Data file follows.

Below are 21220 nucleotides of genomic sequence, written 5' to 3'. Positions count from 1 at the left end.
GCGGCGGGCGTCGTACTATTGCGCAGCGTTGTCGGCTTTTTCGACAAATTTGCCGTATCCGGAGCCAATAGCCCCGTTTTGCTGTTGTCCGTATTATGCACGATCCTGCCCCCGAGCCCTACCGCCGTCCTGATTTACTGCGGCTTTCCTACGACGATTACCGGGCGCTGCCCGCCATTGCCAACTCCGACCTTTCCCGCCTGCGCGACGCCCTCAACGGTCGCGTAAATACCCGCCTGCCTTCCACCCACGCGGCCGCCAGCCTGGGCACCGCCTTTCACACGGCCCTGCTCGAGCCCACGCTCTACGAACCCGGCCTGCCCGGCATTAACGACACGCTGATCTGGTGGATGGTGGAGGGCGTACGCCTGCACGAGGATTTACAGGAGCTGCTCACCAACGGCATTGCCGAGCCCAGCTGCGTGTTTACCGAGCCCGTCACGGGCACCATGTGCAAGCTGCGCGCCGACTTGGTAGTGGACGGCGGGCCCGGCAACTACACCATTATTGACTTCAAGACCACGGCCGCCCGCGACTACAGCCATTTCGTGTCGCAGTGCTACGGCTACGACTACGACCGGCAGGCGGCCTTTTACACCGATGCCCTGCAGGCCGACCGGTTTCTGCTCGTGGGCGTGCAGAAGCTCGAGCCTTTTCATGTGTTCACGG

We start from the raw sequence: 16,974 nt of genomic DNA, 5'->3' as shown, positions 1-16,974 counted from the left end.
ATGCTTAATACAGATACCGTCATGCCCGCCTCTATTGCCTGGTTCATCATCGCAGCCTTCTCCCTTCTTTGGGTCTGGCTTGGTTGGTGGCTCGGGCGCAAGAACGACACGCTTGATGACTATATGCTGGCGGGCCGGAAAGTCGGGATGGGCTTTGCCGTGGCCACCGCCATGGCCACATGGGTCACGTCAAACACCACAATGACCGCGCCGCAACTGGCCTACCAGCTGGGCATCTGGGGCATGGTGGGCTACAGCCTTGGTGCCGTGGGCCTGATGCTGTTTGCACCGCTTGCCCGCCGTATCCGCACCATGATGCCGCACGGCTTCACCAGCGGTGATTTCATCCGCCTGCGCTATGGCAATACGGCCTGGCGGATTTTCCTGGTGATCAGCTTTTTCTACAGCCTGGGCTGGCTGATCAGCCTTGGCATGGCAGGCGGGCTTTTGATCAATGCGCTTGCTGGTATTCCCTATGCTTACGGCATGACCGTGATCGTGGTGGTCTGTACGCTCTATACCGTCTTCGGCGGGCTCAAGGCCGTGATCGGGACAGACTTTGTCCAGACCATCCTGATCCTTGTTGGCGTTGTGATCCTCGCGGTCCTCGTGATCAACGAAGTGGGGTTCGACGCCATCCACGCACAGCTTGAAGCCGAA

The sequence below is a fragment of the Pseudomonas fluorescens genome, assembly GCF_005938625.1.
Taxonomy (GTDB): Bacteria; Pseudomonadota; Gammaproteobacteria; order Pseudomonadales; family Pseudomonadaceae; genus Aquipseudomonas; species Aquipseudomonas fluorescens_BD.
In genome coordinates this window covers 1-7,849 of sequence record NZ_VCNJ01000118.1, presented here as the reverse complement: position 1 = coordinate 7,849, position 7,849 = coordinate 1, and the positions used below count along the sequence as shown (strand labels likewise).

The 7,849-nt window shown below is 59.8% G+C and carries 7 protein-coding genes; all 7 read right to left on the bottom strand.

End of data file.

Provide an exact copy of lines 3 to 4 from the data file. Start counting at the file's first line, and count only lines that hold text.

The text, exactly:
We start from the raw sequence: 16,974 nt of genomic DNA, 5'->3' as shown, positions 1-16,974 counted from the left end.
ATGCTTAATACAGATACCGTCATGCCCGCCTCTATTGCCTGGTTCATCATCGCAGCCTTCTCCCTTCTTTGGGTCTGGCTTGGTTGGTGGCTCGGGCGCAAGAACGACACGCTTGATGACTATATGCTGGCGGGCCGGAAAGTCGGGATGGGCTTTGCCGTGGCCACCGCCATGGCCACATGGGTCACGTCAAACACCACAATGACCGCGCCGCAACTGGCCTACCAGCTGGGCATCTGGGGCATGGTGGGCTACAGCCTTGGTGCCGTGGGCCTGATGCTGTTTGCACCGCTTGCCCGCCGTATCCGCACCATGATGCCGCACGGCTTCACCAGCGGTGATTTCATCCGCCTGCGCTATGGCAATACGGCCTGGCGGATTTTCCTGGTGATCAGCTTTTTCTACAGCCTGGGCTGGCTGATCAGCCTTGGCATGGCAGGCGGGCTTTTGATCAATGCGCTTGCTGGTATTCCCTATGCTTACGGCATGACCGTGATCGTGGTGGTCTGTACGCTCTATACCGTCTTCGGCGGGCTCAAGGCCGTGATCGGGACAGACTTTGTCCAGACCATCCTGATCCTTGTTGGCGTTGTGATCCTCGCGGTCCTCGTGATCAACGAAGTGGGGTTCGACGCCATCCACGCACAGCTTGAAGCCGAA